Apple prepares to defend e-book pricing agreement
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Apple and two publishers are preparing to fight the US justice department in court if necessary over pricing agreements for digital books, according to two people with knowledge of the matter.
Apple, Pearson's Penguin Group, and Macmillan, a unit of Verlagsgruppe Georg von Holtzbrinck, want to protect the so-called agency model that lets publishers — not vendors — set e-book prices, said the people, who declined to be identified because they weren't authorised to talk publicly.
The justice department is probing whether Apple's interaction with publishers over pricing hampered competition in the market for electronic books. The government is seeking a settlement that would let Amazon.com and other retailers return to a wholesale model, where retailers decide what to charge customers, the people said.
CBS's Simon & Schuster, Lagardère's Hachette Book Group, and News Corp's HarperCollins are seeking to avoid a costly legal battle and could reach a settlement next week, a person said this week. A settlement could also void so-called most-favoured nation clauses in Apple's contracts that require book sellers to provide the maker of the iPad with the lowest prices they offer competitors, the people said.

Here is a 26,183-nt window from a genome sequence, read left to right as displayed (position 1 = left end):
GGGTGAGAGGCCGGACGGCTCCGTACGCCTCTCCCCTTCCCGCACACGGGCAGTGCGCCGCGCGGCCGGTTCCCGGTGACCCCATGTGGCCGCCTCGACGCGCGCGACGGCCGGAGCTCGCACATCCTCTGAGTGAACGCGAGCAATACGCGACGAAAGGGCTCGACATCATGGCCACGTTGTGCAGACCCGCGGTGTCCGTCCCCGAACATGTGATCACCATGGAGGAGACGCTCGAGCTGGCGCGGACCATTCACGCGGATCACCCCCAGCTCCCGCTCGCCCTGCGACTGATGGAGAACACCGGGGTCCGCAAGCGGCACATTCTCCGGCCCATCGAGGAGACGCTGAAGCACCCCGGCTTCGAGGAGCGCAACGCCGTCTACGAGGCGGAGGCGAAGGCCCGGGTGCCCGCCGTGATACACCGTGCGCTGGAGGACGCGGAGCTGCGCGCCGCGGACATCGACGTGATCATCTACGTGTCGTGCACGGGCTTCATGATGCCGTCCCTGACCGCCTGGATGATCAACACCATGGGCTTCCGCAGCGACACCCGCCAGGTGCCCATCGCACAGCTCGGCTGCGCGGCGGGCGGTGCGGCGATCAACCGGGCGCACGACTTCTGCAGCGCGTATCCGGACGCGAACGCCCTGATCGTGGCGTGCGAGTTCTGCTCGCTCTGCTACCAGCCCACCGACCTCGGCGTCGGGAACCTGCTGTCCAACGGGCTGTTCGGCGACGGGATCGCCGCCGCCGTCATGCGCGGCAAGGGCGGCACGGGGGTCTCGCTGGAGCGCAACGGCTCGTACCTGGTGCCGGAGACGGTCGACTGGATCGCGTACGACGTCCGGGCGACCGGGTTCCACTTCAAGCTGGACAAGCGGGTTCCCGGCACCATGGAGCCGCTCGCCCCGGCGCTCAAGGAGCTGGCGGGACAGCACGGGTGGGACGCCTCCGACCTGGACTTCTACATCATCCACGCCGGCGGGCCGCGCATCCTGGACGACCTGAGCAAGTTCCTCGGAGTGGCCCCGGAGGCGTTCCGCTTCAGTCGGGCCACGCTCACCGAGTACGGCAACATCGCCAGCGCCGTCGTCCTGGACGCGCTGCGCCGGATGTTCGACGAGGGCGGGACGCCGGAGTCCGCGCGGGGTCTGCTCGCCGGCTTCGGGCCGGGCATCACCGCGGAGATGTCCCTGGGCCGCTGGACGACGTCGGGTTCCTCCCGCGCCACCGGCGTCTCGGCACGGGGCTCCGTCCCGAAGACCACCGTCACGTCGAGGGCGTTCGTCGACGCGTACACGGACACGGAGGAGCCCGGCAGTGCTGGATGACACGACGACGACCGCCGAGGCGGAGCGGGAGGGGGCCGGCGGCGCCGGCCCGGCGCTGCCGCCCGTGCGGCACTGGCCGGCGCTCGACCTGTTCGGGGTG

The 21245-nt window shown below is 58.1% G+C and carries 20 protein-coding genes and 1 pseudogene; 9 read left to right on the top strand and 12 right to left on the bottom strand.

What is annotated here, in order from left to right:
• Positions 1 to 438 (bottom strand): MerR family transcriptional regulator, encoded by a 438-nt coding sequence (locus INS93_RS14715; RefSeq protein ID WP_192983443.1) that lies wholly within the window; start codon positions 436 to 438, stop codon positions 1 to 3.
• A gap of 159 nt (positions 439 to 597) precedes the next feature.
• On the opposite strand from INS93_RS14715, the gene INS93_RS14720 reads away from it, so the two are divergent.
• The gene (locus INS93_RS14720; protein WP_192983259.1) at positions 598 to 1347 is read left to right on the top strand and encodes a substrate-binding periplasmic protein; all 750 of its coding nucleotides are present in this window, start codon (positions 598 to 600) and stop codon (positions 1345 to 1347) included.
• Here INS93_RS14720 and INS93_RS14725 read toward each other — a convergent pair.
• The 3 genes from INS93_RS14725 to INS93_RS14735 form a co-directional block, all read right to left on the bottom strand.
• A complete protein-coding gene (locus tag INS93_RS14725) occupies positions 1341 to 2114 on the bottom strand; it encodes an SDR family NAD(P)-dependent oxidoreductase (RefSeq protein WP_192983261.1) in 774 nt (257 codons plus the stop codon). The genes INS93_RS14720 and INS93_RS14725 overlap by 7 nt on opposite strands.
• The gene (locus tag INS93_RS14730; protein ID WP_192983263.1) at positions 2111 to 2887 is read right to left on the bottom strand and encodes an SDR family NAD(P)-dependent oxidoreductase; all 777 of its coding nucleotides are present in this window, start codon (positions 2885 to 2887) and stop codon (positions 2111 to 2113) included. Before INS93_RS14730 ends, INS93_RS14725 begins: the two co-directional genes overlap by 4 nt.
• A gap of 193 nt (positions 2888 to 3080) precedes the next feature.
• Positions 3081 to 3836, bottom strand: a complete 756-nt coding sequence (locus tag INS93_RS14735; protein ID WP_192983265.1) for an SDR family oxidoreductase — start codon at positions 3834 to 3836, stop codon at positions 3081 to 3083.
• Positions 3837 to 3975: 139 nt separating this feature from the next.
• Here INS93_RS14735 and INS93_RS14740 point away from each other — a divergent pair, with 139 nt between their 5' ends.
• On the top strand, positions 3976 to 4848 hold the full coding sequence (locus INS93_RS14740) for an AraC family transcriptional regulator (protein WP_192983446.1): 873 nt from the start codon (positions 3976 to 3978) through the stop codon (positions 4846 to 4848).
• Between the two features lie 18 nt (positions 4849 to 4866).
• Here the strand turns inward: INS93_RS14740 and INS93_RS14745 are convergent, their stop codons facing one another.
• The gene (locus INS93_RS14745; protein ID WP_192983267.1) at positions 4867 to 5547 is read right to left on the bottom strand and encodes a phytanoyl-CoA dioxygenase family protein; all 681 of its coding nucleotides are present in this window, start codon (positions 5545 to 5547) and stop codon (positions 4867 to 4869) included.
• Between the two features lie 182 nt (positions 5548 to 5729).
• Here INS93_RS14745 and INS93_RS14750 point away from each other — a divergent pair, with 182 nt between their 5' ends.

Upholding the agency model would give publishers more control over pricing and limit discounting, helping the industry avoiding sales losses as more consumers buy books online.
The justice department is probing how Apple changed the way publishers charged for e-books on the iPad, a person familiar with the matter said last month. European antitrust regulators also have said they're investigating whether Apple's pricing deals with publishers restrict competition.
Sales of e-books rose 117% in 2011, generating $969.9 million, Publishers Weekly reported on February 27, citing data from the Association of American Publishers. By eliminating printing and shipping costs, digital versions generate higher profit margins than physical copies.
When Apple came out with the iPad in 2010, it let publishers set their own prices for e-books as long as it got a 30% cut and the publishers agreed to offer their lowest prices through Apple. This agency model overtook Amazon.com's practice of buying books at a discount from publishers and then setting its own price for e-reader devices.
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